Bishop Matthews of Edmonton to resign

Published August 3, 2007

Bishop Victoria Matthews

Bishop Victoria Matthews, who broke new ground for women in episcopal ministry and was twice a candidate for primate, or national archbishop, announced on August 2 that she will resign as leader of the diocese of Edmonton, citing that she believes “God is now calling me in a different direction.”

Bishop Matthews, who was elected in 1993 the first female bishop of the Anglican Church of Canada, said in a pastoral letter that her resignation is effective Nov. 30. The announcement was to have been made first in all parishes during Sunday services on August 5, but the letter was published earlier on the Internet, catching many Anglicans by surprise.

“Some will wonder if I have health concerns, and others will ask if I am angry at the Anglican Church. The answer to both questions is no,” said Bishop Matthews in the letter. “I am well and I love our church. I am an Anglican and hope to always minister in accordance with the grace and mercy of Christ our Saviour.”

In 2004, Bishop Matthews withdrew as candidate for primate after being diagnosed with breast cancer. After undergoing surgery and chemotherapy sessions, she returned to her leadership role in her diocese after seven months of medical leave.

This year, she was again nominated for the office of primate and was a close second in the voting at General Synod 2007 in Winnipeg. Archbishop Fred Hiltz of Nova Scotia was elected on the fifth ballot.

Bishop Matthews was unavailable for an interview, but the diocesan office confirmed that the letter was authentic and will be read in the diocese’s churches on August 5.

“Being Bishop of Edmonton has been a blessing beyond what words can express, and I am deeply grateful for your love, your prayers and the ministry we share in Christ our Saviour,” she said in her letter. “Just as the Holy Spirit called me to Edmonton in 1997, so I believe God is now calling me in a different direction. For over two years this has been present in my prayers and the time has come to say ‘yes’ to the prompting of the Spirit.” She added: “Most recently I have become convinced that I am meant to resign as your Bishop before knowing what comes next. While this is a bit disconcerting, I am proceeding in obedience to what I believe is God’s will.”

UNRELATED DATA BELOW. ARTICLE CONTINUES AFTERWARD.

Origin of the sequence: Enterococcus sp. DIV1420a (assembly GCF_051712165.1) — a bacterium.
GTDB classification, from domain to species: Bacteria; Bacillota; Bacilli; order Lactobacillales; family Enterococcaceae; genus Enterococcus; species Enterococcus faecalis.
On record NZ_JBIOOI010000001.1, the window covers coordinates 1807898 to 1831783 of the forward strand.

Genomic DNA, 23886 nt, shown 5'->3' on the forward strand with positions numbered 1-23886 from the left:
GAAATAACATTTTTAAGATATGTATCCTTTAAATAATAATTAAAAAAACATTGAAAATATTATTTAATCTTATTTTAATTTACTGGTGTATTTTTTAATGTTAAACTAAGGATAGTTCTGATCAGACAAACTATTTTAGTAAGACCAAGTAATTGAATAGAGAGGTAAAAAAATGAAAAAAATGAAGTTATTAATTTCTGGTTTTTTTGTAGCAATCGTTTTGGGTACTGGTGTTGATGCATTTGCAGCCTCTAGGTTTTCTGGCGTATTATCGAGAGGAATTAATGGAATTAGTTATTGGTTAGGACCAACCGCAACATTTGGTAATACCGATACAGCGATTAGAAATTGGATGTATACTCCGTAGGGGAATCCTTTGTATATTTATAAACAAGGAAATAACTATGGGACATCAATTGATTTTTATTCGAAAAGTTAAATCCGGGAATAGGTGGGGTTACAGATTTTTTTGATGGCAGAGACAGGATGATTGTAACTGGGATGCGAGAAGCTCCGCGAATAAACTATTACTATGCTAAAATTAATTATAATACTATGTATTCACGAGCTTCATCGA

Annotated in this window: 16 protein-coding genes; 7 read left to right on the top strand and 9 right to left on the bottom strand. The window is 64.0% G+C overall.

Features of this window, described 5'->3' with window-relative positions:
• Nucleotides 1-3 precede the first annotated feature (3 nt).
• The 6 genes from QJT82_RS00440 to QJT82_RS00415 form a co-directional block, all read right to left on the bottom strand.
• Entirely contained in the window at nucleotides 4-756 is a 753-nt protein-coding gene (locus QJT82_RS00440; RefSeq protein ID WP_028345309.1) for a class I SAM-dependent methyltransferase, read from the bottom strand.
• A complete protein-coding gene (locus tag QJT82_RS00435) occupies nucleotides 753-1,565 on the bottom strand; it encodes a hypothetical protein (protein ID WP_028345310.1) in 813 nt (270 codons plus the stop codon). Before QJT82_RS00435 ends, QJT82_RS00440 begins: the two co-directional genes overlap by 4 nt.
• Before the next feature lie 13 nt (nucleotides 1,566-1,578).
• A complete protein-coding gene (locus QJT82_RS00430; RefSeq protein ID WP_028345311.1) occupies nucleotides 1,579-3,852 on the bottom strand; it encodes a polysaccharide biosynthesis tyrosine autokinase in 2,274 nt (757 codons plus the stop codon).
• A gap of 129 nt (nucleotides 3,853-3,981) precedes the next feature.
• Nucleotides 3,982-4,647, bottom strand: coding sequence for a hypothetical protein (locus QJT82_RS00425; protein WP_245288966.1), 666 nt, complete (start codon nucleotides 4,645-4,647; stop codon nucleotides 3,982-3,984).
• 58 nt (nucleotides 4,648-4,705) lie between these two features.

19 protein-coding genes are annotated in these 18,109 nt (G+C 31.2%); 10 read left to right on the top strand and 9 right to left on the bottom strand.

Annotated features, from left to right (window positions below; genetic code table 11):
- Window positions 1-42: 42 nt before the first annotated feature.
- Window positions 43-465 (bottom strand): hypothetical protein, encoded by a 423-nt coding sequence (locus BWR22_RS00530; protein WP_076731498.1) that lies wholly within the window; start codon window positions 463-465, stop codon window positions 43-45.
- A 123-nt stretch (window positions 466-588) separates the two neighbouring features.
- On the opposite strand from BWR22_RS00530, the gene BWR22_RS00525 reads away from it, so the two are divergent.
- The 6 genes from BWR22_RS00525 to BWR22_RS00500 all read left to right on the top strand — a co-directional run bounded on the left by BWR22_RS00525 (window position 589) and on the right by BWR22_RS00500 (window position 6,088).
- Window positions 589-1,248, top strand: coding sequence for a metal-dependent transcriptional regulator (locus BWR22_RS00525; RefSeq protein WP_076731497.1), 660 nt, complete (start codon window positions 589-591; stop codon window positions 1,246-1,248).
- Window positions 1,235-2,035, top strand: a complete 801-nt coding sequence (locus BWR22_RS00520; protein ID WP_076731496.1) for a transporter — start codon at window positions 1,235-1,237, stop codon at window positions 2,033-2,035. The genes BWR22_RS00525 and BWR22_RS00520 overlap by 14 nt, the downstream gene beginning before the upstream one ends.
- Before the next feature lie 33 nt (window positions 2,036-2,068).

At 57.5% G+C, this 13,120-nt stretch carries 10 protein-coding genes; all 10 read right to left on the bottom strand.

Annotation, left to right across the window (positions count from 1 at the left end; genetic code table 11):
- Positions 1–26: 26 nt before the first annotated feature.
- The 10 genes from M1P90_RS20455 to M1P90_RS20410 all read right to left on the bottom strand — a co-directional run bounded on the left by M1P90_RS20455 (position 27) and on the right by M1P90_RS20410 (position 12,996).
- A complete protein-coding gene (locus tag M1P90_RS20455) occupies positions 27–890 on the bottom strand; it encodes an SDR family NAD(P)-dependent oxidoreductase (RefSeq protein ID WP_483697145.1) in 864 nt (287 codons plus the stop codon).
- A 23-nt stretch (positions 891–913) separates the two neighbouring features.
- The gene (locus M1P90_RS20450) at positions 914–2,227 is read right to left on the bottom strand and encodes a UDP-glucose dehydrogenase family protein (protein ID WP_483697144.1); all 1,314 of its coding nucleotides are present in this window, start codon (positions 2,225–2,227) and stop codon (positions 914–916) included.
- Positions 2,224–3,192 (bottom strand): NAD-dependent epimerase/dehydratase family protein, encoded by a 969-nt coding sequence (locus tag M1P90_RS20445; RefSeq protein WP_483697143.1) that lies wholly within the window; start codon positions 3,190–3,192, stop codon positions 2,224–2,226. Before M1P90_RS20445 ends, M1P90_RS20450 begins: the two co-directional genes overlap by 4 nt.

A noted theologian, Bishop Matthews, 53, chairs the Primate’s Theological Commission, which after being asked by General Synod 2004 to offer its opinion on same-sex blessings, published the St. Michael Report, stating that such blessings were a matter of doctrine, but not core doctrine. Its findings were adopted by General Synod 2007 last June; this General Synod again directed the Commission to offer its opinion, this time on whether the marriage canon (church law) can be amended to allow priests to allow all legally qualified persons. (Same-sex marriage has been legal in Canada since 2005.)

In 1997, Bishop Matthews was elected diocesan bishop of Edmonton and became the first (and as of 2007, still the only) female diocesan bishop in the Canadian Anglican church.

In an interview with the Edmonton Journal in 2004, Bishop Matthews acknowledged that she has blazed a trail not just for women but for young girls. “I’m amazed at all the little girls who say, ‘I think I’m going to be a bishop when I grow up.’ It’s a role model they’ve never had the opportunity to see before. When I was four years old, the church wasn’t even talking about having women priests.” At the same time, however, she scoffed at all the media attention over her ordination. “In Toronto, the media went a bit nutso and did all this talk about ‘woman bishop.’ And I said, ‘Two things: “woman” is not an adjective and “bishop” is not gender-exclusive, so why do you specify?’ A bishop is a bishop, this one happens to be a female. Big deal.'”

She has chaired the house of bishops’ task force examining alternative episcopal oversight for dissenting parishes, and has served on the Council of General Synod and the faith, worship and ministry committee. She was a member of the Book of Alternative Services evaluation commission and the planning group for the 1998 Lambeth meeting of Anglican bishops worldwide.

Before and after her ordination in 1980, she worked in inner-city schools in Haiti and traveled extensively.

She earned a bachelor’s degree at the University of Toronto’s Trinity College in 1976 and from 1976 to 1979, she was a recipient of the North American Theological Fellowship and attended Yale Divinity School in New Haven, Conn.

She was priest advisor to the Anglican Youth Movement in the diocese of Toronto from 1980 to 1984 and was also involved in the Christian-Jewish dialogue for youth. She is single.


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